Born into a family of peasants in 1899 and executed during Stalin’s Reign of Terror in 1937, Aksel Bakunts made the most of his short-lived life as a writer and activist. His collection of short stories, Mtnadzor, or The Dark Valley, was first published in 1927, and told the story of the years during Armenia’s transition to communism. Nairi Hakhverdi later translated the set of 18 stories and the following is an excerpt from that translation.
The shrill squeal of the zurna and the broken din of the dhol on a sunny autumn morning on the sunny side of the village, which lay on the slope of a hill, seemed peculiar.
It was neither a wedding, nor a banquet, nor a baptism. This is not how the zurna is played, with puffed-out cheeks and the player’s perpetually half-closed eye as dancing intensifies and begins to thud.
At first, it was difficult to determine from which underground hut the sound was coming. When stumped I asked a familiar villager, he did not want to tell me at first, but then he pointed to a house across from us and said:
“It’s been ten days that they’ve been playing like this, day and night…”
The house across from us: slightly tilted with an inclined rooftop, and on the rooftop a stack of dried cow dung that resembled a shepherd’s hat and a row of yellow gourds. The only window that gave onto the street was covered with a sheet from the inside.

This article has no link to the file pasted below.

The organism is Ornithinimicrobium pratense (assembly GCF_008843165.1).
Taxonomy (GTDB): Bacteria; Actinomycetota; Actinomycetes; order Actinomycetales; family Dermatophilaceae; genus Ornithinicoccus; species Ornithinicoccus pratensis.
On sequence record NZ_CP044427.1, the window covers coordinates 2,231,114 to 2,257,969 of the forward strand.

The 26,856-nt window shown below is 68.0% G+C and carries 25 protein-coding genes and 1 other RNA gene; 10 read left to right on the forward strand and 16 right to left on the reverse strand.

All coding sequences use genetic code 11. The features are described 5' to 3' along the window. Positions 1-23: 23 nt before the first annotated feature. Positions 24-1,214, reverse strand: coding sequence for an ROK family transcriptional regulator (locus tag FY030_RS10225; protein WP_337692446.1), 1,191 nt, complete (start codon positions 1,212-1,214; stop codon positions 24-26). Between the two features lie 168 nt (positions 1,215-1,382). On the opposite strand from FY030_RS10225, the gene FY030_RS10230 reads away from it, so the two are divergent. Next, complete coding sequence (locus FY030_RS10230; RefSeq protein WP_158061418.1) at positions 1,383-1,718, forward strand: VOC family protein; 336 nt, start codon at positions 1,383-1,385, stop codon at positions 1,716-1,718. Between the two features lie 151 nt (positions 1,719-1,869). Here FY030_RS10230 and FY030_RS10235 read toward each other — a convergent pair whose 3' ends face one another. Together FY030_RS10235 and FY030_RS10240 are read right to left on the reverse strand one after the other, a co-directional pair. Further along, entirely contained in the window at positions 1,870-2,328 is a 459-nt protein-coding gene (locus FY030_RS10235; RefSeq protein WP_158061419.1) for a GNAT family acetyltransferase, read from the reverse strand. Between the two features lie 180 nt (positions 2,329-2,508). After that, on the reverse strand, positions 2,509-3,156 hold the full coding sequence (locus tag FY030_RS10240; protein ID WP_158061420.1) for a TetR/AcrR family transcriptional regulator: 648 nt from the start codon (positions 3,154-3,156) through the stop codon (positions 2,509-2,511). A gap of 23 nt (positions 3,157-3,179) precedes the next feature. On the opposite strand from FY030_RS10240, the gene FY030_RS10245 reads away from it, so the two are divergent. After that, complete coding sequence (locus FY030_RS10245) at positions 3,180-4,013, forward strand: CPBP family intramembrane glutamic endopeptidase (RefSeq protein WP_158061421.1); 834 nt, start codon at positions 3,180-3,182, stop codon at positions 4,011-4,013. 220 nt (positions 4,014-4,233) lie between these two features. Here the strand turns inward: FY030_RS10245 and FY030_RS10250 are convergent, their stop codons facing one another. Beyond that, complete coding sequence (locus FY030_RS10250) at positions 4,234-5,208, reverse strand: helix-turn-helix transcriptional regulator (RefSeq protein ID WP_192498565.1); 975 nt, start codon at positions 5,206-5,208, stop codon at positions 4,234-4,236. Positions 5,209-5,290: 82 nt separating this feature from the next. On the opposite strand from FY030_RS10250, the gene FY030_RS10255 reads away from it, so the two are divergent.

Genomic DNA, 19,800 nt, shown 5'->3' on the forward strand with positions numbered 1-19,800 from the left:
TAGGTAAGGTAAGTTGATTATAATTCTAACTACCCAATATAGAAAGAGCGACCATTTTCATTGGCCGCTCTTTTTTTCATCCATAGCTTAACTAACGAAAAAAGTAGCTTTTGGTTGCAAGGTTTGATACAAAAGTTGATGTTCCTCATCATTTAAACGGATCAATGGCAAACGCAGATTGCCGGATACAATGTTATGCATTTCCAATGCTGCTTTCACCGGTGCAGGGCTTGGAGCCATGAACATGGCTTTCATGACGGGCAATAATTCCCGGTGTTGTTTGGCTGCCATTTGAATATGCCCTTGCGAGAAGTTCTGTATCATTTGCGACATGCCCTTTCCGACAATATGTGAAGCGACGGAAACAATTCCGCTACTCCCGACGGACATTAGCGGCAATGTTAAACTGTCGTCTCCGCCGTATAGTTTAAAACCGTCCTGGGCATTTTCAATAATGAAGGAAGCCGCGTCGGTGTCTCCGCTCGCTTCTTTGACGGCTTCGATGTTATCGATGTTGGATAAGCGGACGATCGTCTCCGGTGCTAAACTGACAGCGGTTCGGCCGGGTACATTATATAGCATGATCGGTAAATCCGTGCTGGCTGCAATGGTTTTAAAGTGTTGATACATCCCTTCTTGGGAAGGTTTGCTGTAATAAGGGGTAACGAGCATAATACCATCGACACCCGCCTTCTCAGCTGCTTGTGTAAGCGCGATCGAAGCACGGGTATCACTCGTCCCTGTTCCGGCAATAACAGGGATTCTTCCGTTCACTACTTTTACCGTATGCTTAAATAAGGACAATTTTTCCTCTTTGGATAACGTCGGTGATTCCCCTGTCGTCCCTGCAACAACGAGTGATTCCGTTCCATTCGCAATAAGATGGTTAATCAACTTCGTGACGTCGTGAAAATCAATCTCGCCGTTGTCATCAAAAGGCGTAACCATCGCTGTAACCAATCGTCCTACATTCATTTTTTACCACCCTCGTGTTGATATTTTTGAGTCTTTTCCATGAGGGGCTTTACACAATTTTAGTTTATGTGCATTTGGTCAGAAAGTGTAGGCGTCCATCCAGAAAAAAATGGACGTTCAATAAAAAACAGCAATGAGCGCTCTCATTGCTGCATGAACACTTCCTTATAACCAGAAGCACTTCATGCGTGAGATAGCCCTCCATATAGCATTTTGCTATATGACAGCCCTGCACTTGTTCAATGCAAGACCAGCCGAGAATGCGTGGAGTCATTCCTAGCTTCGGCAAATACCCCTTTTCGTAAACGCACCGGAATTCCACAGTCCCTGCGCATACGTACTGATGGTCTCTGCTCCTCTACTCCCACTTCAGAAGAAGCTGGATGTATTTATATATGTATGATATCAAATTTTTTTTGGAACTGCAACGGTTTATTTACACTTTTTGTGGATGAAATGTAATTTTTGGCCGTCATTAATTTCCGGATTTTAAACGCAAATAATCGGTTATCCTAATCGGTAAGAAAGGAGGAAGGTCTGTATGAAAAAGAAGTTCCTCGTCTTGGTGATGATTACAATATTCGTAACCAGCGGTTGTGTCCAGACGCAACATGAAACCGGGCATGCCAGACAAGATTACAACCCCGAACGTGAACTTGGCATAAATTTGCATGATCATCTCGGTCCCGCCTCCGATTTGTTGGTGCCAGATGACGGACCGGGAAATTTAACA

A zurna was playing inside, a dhol was beating, and some people were stamping their feet on the room’s stone floor. The door of the house was closed and there was no one in the courtyard. And when someone walking down the street passed by the house, he would not stop in front of the covered window, and he would not listen to the music of the zurna. Instead, he would quicken his pace.
And my familiar villager moved away a little, sat on a log in the street, wiped his brow, and said:
“This dancing—the dancing mania—is one of our savage traditions…”
I couldn’t determine what disease it was that took over so suddenly and, as they said after having thought about it long and hard, hit after an unexpected loss or immense joy. The bones of the ailing person hurt.
“The pain crawls through the entire body like a worm… It pierces the knees and then hides behind the heart. The worm needs to be killed.”
And they kill it with the “dancing mania.” Hired weeping women sit in a half-lit room and the patient sits next to them. The hired women weep, mourn, and whimper, and the patient’s heart weakens; it looks like it’s extinguishing, then suddenly the patient leaps up and starts to dance, mindlessly, like a bounding lunatic, throwing himself to the floor, he shatters his body and dances, dances for hours. He sweats and raves, but his dancing thuds on. The zurna player sitting in a corner of the room squeals the zurna, the dhol pounds fast, and it seems as if the music penetrates bones, and the body, with each thump of the dhol, bounces up and down like a football.
This is how it starts and lasts for two days. They play day and night, the tired zurna player is replaced by another, the zurna squeals again, the dhol pounds, and the patient dances until he faints. They lay the patient on the bed, take a short break, and then start again.